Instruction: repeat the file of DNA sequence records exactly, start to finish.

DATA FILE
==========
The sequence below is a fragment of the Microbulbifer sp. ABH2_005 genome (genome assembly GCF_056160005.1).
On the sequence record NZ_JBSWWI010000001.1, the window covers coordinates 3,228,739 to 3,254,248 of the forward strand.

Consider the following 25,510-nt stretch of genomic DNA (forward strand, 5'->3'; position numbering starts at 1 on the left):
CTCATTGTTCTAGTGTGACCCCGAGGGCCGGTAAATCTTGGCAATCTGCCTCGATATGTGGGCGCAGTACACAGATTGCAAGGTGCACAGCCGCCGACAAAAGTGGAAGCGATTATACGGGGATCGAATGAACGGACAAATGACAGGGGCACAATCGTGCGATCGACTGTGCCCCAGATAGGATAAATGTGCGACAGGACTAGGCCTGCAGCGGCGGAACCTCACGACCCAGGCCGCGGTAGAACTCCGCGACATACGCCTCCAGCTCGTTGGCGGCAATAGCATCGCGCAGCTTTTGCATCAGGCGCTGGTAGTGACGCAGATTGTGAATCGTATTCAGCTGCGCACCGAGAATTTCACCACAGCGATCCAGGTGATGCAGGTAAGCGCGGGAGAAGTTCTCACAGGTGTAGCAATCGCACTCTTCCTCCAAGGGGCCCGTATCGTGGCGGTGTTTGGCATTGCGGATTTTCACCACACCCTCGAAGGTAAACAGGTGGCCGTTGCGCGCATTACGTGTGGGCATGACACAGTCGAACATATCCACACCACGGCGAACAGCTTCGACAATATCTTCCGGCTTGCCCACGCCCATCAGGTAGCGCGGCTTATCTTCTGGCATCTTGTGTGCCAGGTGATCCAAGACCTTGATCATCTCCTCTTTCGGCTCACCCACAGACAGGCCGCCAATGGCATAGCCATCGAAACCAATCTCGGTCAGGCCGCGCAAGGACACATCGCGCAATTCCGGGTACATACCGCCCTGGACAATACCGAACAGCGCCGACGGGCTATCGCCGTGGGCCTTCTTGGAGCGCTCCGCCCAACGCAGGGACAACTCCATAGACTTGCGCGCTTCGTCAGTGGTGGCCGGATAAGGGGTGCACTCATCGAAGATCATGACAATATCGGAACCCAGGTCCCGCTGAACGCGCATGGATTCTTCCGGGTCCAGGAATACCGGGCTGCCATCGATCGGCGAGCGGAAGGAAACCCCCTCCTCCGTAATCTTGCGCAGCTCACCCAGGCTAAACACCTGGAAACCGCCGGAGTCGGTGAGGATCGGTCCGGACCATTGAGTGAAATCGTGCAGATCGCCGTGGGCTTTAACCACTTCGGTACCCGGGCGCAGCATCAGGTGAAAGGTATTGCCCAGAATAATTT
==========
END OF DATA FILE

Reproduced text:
The sequence below is a fragment of the Microbulbifer sp. ABH2_005 genome (genome assembly GCF_056160005.1).
On the sequence record NZ_JBSWWI010000001.1, the window covers coordinates 3,228,739 to 3,254,248 of the forward strand.

Consider the following 25,510-nt stretch of genomic DNA (forward strand, 5'->3'; position numbering starts at 1 on the left):
CTCATTGTTCTAGTGTGACCCCGAGGGCCGGTAAATCTTGGCAATCTGCCTCGATATGTGGGCGCAGTACACAGATTGCAAGGTGCACAGCCGCCGACAAAAGTGGAAGCGATTATACGGGGATCGAATGAACGGACAAATGACAGGGGCACAATCGTGCGATCGACTGTGCCCCAGATAGGATAAATGTGCGACAGGACTAGGCCTGCAGCGGCGGAACCTCACGACCCAGGCCGCGGTAGAACTCCGCGACATACGCCTCCAGCTCGTTGGCGGCAATAGCATCGCGCAGCTTTTGCATCAGGCGCTGGTAGTGACGCAGATTGTGAATCGTATTCAGCTGCGCACCGAGAATTTCACCACAGCGATCCAGGTGATGCAGGTAAGCGCGGGAGAAGTTCTCACAGGTGTAGCAATCGCACTCTTCCTCCAAGGGGCCCGTATCGTGGCGGTGTTTGGCATTGCGGATTTTCACCACACCCTCGAAGGTAAACAGGTGGCCGTTGCGCGCATTACGTGTGGGCATGACACAGTCGAACATATCCACACCACGGCGAACAGCTTCGACAATATCTTCCGGCTTGCCCACGCCCATCAGGTAGCGCGGCTTATCTTCTGGCATCTTGTGTGCCAGGTGATCCAAGACCTTGATCATCTCCTCTTTCGGCTCACCCACAGACAGGCCGCCAATGGCATAGCCATCGAAACCAATCTCGGTCAGGCCGCGCAAGGACACATCGCGCAATTCCGGGTACATACCGCCCTGGACAATACCGAACAGCGCCGACGGGCTATCGCCGTGGGCCTTCTTGGAGCGCTCCGCCCAACGCAGGGACAACTCCATAGACTTGCGCGCTTCGTCAGTGGTGGCCGGATAAGGGGTGCACTCATCGAAGATCATGACAATATCGGAACCCAGGTCCCGCTGAACGCGCATGGATTCTTCCGGGTCCAGGAATACCGGGCTGCCATCGATCGGCGAGCGGAAGGAAACCCCCTCCTCCGTAATCTTGCGCAGCTCACCCAGGCTAAACACCTGGAAACCGCCGGAGTCGGTGAGGATCGGTCCGGACCATTGAGTGAAATCGTGCAGATCGCCGTGGGCTTTAACCACTTCGGTACCCGGGCGCAGCATCAGGTGAAAGGTATTGCCCAGAATAATTT